Time Warner Cable to Carry NYC Debates on WCBS

Time Warner Cable will carry debates for candidates for New York City offices that will air on WCBS-TV, including Thursdays face off of contenders for comptroller, despite a standoff between the cable operator and the broadcaster.

WCBS will also air the Republican mayoral candidate debate on Aug. 28 as well as the Sept. 23 Democratic mayoral run-off debate.

"With vacancies in all three citywide offices, this election will decide the future of the city we all share and love," said Father Joseph Parkes, chairman of the New York City Campaign Finance Board, which asked both sides to agree to air the debates. "We are very pleased that these two institutions have chosen to look past their differences and provide all New Yorkers the best opportunity to see these important debates."

TWC dropped CBS stations, including Showtime and Smithsonian Channels, on Aug. 3 when the companies failed to reach a carriage agreement. The blackout affects nearly 3 million subscribers in markets including New York.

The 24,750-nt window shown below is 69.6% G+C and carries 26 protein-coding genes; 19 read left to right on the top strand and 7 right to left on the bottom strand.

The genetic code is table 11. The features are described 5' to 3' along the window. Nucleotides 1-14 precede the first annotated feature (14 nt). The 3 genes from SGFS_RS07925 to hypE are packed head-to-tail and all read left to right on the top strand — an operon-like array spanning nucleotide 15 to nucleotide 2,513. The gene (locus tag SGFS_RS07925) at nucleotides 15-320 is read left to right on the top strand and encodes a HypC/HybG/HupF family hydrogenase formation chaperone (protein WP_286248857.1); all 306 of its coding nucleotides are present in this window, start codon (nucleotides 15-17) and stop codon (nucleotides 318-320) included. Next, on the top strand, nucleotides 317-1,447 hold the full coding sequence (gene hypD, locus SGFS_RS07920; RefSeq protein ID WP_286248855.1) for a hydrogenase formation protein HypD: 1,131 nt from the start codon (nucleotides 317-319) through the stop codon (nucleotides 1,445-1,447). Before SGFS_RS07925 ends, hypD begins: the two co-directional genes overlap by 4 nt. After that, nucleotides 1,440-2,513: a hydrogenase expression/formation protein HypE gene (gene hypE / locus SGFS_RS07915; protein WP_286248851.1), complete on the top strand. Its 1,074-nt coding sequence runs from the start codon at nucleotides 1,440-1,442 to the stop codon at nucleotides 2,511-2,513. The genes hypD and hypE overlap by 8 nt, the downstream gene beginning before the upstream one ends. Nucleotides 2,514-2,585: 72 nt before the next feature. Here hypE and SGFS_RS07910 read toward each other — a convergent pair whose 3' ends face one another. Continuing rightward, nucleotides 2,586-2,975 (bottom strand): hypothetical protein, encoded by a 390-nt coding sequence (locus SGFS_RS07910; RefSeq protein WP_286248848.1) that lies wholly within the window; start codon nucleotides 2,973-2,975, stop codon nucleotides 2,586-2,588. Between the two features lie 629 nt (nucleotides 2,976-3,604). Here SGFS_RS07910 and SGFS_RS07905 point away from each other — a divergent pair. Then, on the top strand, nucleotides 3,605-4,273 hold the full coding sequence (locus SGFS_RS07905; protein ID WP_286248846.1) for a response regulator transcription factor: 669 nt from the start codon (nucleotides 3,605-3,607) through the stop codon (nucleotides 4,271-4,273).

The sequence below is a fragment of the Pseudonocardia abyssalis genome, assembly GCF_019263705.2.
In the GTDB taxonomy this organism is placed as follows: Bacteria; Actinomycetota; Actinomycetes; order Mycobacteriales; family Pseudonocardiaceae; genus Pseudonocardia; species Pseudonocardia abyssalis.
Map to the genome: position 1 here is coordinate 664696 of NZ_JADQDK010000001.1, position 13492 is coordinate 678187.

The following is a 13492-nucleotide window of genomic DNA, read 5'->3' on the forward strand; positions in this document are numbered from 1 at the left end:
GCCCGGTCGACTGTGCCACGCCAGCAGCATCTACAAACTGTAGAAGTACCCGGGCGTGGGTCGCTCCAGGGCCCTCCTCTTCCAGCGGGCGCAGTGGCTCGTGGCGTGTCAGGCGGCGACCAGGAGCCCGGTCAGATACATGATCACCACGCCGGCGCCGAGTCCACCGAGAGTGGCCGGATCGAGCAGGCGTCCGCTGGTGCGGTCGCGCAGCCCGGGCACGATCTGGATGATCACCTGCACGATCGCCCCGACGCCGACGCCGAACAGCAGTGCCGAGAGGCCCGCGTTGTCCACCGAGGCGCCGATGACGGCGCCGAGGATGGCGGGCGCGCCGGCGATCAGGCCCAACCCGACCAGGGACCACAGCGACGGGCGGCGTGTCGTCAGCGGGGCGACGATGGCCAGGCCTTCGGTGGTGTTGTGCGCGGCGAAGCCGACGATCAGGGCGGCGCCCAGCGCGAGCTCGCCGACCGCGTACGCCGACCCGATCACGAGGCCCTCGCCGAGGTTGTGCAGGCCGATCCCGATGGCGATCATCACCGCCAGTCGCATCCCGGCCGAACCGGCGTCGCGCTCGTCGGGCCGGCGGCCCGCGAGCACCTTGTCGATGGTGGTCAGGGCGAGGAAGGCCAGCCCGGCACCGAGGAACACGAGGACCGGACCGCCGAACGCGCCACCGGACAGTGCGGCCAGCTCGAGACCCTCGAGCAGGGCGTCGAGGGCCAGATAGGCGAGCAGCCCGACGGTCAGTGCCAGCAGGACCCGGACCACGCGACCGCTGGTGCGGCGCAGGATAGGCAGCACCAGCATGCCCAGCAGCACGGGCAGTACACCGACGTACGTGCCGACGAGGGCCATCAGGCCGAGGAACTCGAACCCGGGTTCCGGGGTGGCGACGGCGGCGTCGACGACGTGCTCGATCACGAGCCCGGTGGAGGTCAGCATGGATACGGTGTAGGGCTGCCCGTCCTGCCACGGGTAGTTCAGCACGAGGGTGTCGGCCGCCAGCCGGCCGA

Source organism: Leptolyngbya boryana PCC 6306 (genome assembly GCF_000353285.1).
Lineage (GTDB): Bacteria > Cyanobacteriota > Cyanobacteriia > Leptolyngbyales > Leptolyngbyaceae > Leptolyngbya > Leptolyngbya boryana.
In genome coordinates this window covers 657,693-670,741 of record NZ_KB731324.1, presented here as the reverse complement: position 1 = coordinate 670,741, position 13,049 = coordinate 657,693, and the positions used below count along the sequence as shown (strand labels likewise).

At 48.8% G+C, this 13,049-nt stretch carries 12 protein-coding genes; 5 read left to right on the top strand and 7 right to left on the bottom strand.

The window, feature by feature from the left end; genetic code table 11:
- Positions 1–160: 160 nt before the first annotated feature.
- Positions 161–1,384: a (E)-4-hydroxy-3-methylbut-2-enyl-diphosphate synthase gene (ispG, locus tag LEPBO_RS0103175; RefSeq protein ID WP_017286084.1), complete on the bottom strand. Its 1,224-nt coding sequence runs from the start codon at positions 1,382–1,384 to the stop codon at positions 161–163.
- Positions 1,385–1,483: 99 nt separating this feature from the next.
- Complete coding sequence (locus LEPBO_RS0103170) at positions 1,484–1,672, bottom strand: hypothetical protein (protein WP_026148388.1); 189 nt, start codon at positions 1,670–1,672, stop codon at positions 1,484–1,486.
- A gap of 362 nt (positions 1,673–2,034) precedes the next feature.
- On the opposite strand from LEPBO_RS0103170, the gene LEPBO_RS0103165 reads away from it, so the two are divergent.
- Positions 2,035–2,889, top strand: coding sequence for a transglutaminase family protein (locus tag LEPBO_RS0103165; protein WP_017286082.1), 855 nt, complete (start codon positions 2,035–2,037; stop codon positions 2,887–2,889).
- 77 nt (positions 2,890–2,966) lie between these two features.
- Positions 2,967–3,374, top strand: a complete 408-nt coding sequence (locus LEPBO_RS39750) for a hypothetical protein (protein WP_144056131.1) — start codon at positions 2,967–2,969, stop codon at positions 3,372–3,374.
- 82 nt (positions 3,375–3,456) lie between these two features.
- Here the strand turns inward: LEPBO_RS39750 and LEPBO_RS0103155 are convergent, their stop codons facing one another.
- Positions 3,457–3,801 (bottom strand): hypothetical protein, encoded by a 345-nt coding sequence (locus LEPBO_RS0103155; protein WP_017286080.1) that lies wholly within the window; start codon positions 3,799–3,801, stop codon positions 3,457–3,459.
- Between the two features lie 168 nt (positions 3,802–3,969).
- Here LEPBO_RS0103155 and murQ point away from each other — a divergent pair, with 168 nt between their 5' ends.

"We're pleased to provide New Yorkers the chance to catch the New York City Comptroller debate on Channels 2 and 702 despite the CBS blackout," said Glenn Britt, Time Warner Cable's Chairman and CEO. "Customers will be able to tune in and listen to the important topics the comptroller candidates will discuss about New York City's financial future."

On Tuesday, CBS made arrangements to simulcast Thursday's debate on CUNY-TV, which is carried by Time Warner Cable. The debate is also being translated into Spanish and televised by WLNY-TV.

"Also, CBS has given permission to Time Warner Cable to put the WCBS broadcast of the debate on Channels 2 and 702 on their local systems for the purpose of making the debate available to the widest possible audience," CBS said.

All of the debates start at 7 p.m. ET and run for an hour.

Jon Lafayette

Jon has been business editor of Broadcasting+Cable since 2010. He focuses on revenue-generating activities, including advertising and distribution, as well as executive intrigue and merger and acquisition activity. Just about any story is fair game, if a dollar sign can make its way into the article. Before B+C, Jon covered the industry for TVWeek, Cable World, Electronic Media, Advertising Age and The New York Post. A native New Yorker, Jon is hiding in plain sight in the suburbs of Chicago.